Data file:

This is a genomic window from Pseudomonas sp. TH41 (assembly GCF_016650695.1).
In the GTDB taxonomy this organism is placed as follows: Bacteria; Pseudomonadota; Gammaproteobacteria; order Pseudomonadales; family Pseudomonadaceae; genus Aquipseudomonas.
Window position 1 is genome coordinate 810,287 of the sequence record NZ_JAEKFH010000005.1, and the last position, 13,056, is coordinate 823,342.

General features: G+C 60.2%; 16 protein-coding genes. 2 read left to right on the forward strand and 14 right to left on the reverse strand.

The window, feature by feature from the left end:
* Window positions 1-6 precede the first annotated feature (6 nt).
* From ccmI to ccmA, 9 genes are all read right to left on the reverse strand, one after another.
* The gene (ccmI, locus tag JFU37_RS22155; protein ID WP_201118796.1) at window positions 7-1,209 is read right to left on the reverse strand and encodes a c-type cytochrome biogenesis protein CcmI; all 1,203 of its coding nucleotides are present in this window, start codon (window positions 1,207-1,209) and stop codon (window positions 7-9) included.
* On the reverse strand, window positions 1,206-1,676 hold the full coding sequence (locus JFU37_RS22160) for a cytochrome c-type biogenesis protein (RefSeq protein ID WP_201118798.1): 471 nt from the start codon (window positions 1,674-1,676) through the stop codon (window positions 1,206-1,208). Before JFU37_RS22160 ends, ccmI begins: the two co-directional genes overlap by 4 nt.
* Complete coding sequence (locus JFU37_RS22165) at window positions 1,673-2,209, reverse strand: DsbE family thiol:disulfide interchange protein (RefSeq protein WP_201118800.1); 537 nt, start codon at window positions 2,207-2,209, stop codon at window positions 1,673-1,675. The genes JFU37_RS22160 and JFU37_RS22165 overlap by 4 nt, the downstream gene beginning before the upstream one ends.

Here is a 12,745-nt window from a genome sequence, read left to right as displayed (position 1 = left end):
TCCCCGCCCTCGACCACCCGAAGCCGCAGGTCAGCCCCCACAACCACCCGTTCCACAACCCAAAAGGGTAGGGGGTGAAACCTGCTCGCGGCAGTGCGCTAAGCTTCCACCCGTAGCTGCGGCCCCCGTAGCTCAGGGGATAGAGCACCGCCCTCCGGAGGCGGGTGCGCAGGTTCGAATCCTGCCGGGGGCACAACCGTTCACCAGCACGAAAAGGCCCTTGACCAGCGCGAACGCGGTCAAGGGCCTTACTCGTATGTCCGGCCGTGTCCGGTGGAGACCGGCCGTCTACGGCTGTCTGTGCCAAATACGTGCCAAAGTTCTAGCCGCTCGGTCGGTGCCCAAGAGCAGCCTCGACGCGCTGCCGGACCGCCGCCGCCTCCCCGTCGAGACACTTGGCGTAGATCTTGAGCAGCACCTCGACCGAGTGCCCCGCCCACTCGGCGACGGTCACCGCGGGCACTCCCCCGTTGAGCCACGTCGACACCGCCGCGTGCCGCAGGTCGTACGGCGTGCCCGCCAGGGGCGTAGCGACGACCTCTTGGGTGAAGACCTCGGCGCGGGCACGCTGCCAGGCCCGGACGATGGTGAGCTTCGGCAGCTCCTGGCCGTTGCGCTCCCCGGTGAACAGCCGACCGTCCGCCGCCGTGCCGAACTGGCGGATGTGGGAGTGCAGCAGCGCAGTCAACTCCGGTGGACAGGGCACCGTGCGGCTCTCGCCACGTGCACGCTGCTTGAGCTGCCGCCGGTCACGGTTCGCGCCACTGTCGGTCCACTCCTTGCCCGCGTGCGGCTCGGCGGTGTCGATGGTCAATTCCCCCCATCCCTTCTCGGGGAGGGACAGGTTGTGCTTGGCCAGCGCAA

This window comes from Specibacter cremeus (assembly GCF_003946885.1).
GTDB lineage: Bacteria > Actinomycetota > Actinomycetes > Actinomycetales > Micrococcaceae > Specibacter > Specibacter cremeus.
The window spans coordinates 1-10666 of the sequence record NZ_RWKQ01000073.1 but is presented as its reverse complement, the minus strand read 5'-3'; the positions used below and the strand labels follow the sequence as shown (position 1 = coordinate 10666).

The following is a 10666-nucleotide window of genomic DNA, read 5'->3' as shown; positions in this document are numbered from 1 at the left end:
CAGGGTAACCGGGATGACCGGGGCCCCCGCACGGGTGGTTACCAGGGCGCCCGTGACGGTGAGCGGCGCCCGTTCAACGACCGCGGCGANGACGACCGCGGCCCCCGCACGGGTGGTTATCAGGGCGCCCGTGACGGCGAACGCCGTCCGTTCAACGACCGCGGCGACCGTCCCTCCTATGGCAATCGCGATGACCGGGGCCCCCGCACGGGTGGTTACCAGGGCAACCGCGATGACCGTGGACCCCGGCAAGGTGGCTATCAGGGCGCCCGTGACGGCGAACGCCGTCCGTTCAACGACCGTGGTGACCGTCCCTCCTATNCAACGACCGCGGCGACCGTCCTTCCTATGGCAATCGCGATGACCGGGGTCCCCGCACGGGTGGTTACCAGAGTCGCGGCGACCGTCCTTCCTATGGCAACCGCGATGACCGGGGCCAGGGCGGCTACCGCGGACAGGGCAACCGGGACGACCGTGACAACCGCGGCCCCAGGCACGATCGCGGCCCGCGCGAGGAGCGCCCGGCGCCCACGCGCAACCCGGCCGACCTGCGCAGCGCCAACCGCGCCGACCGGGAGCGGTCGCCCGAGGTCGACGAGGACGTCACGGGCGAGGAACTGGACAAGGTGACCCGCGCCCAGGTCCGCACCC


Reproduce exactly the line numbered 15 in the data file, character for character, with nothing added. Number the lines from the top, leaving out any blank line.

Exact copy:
The window spans coordinates 1-10666 of the sequence record NZ_RWKQ01000073.1 but is presented as its reverse complement, the minus strand read 5'-3'; the positions used below and the strand labels follow the sequence as shown (position 1 = coordinate 10666).